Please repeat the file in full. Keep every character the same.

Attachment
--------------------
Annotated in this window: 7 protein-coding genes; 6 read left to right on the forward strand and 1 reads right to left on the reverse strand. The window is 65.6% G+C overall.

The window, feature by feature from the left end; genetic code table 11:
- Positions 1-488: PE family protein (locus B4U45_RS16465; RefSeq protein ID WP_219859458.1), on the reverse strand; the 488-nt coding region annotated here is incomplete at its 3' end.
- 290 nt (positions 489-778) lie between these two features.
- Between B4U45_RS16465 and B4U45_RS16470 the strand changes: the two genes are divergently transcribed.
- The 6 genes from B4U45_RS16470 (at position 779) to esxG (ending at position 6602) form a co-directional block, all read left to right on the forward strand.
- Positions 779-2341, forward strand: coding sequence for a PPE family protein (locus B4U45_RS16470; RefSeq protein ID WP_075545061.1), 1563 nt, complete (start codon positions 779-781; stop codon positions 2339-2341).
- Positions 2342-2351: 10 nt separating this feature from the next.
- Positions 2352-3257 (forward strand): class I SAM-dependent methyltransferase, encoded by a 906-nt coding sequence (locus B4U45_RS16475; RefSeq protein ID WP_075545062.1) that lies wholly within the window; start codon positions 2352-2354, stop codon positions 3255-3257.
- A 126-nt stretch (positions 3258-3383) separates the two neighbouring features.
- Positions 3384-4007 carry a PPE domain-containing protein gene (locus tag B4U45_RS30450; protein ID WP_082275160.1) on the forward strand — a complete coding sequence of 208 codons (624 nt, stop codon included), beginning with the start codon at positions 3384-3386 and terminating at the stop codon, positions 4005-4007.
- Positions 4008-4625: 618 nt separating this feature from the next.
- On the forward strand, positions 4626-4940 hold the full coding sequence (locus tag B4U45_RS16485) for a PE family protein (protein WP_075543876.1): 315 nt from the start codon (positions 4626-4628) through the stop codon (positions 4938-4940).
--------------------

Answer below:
Annotated in this window: 7 protein-coding genes; 6 read left to right on the forward strand and 1 reads right to left on the reverse strand. The window is 65.6% G+C overall.

The window, feature by feature from the left end; genetic code table 11:
- Positions 1-488: PE family protein (locus B4U45_RS16465; RefSeq protein ID WP_219859458.1), on the reverse strand; the 488-nt coding region annotated here is incomplete at its 3' end.
- 290 nt (positions 489-778) lie between these two features.
- Between B4U45_RS16465 and B4U45_RS16470 the strand changes: the two genes are divergently transcribed.
- The 6 genes from B4U45_RS16470 (at position 779) to esxG (ending at position 6602) form a co-directional block, all read left to right on the forward strand.
- Positions 779-2341, forward strand: coding sequence for a PPE family protein (locus B4U45_RS16470; RefSeq protein ID WP_075545061.1), 1563 nt, complete (start codon positions 779-781; stop codon positions 2339-2341).
- Positions 2342-2351: 10 nt separating this feature from the next.
- Positions 2352-3257 (forward strand): class I SAM-dependent methyltransferase, encoded by a 906-nt coding sequence (locus B4U45_RS16475; RefSeq protein ID WP_075545062.1) that lies wholly within the window; start codon positions 2352-2354, stop codon positions 3255-3257.
- A 126-nt stretch (positions 3258-3383) separates the two neighbouring features.
- Positions 3384-4007 carry a PPE domain-containing protein gene (locus tag B4U45_RS30450; protein ID WP_082275160.1) on the forward strand — a complete coding sequence of 208 codons (624 nt, stop codon included), beginning with the start codon at positions 3384-3386 and terminating at the stop codon, positions 4005-4007.
- Positions 4008-4625: 618 nt separating this feature from the next.
- On the forward strand, positions 4626-4940 hold the full coding sequence (locus tag B4U45_RS16485) for a PE family protein (protein WP_075543876.1): 315 nt from the start codon (positions 4626-4628) through the stop codon (positions 4938-4940).